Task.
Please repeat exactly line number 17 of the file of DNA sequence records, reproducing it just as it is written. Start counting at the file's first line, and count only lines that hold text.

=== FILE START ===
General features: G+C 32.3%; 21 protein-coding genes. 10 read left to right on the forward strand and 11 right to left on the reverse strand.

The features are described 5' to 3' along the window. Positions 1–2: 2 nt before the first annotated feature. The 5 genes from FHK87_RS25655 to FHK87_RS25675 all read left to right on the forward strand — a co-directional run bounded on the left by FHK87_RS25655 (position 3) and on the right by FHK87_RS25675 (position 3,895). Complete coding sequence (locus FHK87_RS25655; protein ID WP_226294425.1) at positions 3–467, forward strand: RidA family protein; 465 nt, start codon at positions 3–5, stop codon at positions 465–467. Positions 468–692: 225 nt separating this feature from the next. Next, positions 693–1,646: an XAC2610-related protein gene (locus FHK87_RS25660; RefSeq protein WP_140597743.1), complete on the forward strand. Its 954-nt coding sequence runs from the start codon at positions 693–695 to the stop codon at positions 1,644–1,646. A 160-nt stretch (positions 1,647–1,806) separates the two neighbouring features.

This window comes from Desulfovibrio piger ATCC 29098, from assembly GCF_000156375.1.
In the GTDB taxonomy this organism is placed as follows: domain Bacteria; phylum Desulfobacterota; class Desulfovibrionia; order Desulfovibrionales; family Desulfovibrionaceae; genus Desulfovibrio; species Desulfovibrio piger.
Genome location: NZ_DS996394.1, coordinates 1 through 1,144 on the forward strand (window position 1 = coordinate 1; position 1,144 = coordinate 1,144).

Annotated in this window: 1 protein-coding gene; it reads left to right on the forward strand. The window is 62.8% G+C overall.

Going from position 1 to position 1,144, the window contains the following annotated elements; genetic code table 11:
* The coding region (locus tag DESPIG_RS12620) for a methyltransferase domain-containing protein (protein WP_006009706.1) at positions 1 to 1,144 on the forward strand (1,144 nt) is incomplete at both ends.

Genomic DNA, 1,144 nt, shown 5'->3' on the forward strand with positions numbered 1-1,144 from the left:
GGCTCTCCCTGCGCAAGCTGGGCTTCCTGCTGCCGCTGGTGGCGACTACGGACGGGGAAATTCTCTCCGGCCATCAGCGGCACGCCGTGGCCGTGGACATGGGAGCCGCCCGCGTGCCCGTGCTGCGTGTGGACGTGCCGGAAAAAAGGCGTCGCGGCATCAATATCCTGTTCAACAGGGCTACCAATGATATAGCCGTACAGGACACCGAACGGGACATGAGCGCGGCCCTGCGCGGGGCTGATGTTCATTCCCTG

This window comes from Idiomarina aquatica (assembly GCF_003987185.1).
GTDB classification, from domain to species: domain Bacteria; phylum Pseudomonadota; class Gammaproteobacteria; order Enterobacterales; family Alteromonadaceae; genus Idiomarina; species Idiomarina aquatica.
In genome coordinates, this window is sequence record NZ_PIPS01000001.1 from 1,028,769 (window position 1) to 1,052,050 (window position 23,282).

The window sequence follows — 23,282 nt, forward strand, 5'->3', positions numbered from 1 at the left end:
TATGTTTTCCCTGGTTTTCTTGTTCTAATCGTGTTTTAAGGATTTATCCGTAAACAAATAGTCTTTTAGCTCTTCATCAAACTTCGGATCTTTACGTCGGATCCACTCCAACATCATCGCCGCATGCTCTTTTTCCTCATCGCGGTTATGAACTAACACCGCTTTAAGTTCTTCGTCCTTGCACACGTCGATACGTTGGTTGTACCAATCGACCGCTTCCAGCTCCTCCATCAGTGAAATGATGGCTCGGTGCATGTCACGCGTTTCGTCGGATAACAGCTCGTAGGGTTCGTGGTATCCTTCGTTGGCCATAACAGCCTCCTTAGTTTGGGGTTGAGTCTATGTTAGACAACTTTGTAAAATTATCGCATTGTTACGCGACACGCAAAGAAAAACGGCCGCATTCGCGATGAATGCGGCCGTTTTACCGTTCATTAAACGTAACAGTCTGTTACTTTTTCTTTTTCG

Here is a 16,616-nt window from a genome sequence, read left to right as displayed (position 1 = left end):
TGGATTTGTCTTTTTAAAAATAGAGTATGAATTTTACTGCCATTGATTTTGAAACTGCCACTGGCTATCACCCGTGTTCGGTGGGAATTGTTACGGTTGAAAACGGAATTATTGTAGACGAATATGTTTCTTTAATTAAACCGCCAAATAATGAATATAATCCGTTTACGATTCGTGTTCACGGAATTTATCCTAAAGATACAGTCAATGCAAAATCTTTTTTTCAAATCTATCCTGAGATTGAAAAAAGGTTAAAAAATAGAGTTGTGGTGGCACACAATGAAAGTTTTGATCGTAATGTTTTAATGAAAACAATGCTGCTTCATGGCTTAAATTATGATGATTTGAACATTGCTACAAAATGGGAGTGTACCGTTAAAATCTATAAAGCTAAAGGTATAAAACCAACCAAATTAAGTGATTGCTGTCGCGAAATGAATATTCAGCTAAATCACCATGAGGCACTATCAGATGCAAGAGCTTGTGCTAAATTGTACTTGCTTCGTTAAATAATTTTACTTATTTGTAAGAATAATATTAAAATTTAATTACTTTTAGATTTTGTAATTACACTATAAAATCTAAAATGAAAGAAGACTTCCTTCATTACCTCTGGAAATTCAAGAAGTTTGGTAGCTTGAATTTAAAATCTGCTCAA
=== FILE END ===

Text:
TGGATTTGTCTTTTTAAAAATAGAGTATGAATTTTACTGCCATTGATTTTGAAACTGCCACTGGCTATCACCCGTGTTCGGTGGGAATTGTTACGGTTGAAAACGGAATTATTGTAGACGAATATGTTTCTTTAATTAAACCGCCAAATAATGAATATAATCCGTTTACGATTCGTGTTCACGGAATTTATCCTAAAGATACAGTCAATGCAAAATCTTTTTTTCAAATCTATCCTGAGATTGAAAAAAGGTTAAAAAATAGAGTTGTGGTGGCACACAATGAAAGTTTTGATCGTAATGTTTTAATGAAAACAATGCTGCTTCATGGCTTAAATTATGATGATTTGAACATTGCTACAAAATGGGAGTGTACCGTTAAAATCTATAAAGCTAAAGGTATAAAACCAACCAAATTAAGTGATTGCTGTCGCGAAATGAATATTCAGCTAAATCACCATGAGGCACTATCAGATGCAAGAGCTTGTGCTAAATTGTACTTGCTTCGTTAAATAATTTTACTTATTTGTAAGAATAATATTAAAATTTAATTACTTTTAGATTTTGTAATTACACTATAAAATCTAAAATGAAAGAAGACTTCCTTCATTACCTCTGGAAATTCAAGAAGTTTGGTAGCTTGAATTTAAAATCTGCTCAA